Docosahexaenoic acid and arachidonic acid levels are correlated in human milk: Implications for new European infant formula regulations

Lipids. 2022 May;57(3):197-202. doi: 10.1002/lipd.12338. Epub 2022 Feb 15.


From February 2022, all infant formula sold in the European Union must contain docosahexaenoic acid (DHA) at ~0.33%-1.14% of total fat with no minimum requirement for arachidonic acid (ARA). This work examines the association between DHA and ARA levels in human milk, the gold standard for infant feeding. Human milk (n = 470) was collected over 12-weeks postpartum from lactating mothers (n = 100) of infants born weighing <1250 g (NCT02137473). Fatty acids were analyzed by gas chromatography. ARA and DHA concentrations were associated in human milk (β = 0.47 [95% confidence interval 0.38-0.56] mol%), including transitional and mature milk, but not colostrum. This remained significant upon adjustment for percentages of other saturated, monounsaturated, n-3, or n-6 fatty acids, day of sample collection, or maternal characteristics (body mass index, ethnicity, education, and income). Infant formulas containing relatively high concentrations of DHA without ARA, as permitted by the new regulations, would not reflect the balance of these fatty acids in human milk.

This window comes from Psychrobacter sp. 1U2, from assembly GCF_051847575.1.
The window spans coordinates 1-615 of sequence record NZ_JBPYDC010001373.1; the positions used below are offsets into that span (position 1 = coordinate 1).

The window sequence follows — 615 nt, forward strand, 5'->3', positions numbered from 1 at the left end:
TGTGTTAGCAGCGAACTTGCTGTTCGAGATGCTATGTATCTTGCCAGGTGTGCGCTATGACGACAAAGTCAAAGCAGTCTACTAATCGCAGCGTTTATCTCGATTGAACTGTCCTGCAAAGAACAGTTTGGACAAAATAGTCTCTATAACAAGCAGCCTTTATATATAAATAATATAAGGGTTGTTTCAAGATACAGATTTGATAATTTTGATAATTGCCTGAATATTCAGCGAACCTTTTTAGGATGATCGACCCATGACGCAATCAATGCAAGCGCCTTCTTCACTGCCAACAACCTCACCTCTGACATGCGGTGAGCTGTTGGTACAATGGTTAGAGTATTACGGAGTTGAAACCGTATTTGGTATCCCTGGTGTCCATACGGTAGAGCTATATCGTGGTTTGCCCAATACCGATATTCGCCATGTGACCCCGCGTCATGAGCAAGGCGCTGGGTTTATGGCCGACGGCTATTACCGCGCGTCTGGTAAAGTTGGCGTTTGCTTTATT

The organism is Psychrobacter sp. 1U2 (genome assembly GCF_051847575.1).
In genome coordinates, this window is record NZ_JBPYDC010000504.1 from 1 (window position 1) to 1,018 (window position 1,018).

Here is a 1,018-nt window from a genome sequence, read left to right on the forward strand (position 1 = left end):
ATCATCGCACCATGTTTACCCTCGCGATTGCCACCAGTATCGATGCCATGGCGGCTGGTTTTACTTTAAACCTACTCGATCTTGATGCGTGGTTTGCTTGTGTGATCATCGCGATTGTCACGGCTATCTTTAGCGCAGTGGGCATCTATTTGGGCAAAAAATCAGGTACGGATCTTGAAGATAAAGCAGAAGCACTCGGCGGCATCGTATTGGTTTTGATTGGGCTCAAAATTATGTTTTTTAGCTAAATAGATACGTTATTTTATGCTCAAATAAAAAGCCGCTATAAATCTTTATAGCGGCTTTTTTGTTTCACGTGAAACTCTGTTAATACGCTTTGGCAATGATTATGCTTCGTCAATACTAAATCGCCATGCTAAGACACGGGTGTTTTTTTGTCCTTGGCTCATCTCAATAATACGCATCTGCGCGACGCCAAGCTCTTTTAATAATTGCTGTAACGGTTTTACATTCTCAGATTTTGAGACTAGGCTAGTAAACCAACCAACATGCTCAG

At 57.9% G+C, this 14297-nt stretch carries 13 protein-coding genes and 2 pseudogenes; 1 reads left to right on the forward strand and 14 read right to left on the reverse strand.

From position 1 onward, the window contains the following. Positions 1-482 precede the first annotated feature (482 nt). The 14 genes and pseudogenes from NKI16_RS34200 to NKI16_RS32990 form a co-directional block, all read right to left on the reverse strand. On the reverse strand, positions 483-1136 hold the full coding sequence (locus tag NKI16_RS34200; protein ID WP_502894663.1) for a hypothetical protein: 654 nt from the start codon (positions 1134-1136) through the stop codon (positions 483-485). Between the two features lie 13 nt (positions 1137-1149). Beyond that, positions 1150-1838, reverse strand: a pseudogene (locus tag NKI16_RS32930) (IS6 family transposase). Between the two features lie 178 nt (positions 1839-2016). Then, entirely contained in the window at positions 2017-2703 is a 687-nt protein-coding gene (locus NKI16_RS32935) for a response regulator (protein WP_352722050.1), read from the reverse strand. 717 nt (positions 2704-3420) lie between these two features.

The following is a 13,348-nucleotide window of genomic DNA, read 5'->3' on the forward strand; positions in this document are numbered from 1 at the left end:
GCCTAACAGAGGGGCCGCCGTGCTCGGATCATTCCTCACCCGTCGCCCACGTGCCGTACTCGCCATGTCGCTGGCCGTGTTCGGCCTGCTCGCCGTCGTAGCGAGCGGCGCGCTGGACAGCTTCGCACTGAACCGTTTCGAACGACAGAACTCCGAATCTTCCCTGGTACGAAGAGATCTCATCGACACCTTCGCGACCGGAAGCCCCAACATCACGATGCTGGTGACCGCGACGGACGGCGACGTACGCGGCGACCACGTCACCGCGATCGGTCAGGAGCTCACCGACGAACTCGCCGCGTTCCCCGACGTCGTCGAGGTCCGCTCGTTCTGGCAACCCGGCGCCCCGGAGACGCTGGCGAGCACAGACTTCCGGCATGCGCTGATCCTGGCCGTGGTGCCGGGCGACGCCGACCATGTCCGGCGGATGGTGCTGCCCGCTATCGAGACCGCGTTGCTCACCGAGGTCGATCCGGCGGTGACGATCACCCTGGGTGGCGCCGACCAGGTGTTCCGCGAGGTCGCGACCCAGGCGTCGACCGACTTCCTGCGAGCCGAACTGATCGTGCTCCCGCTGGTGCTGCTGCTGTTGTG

Keywords: European Union; arachidonic acid; docosahexaenoic acid; fatty acids; human milk; infant formula.

Publication types

  • Research Support, Non-U.S. Gov't

MeSH terms

  • Arachidonic Acid / analysis
  • Docosahexaenoic Acids / analysis
  • Fatty Acids / analysis
  • Female
  • Humans
  • Infant
  • Infant Formula* / chemistry
  • Lactation
  • Milk, Human* / chemistry


  • Fatty Acids
  • Docosahexaenoic Acids
  • Arachidonic Acid

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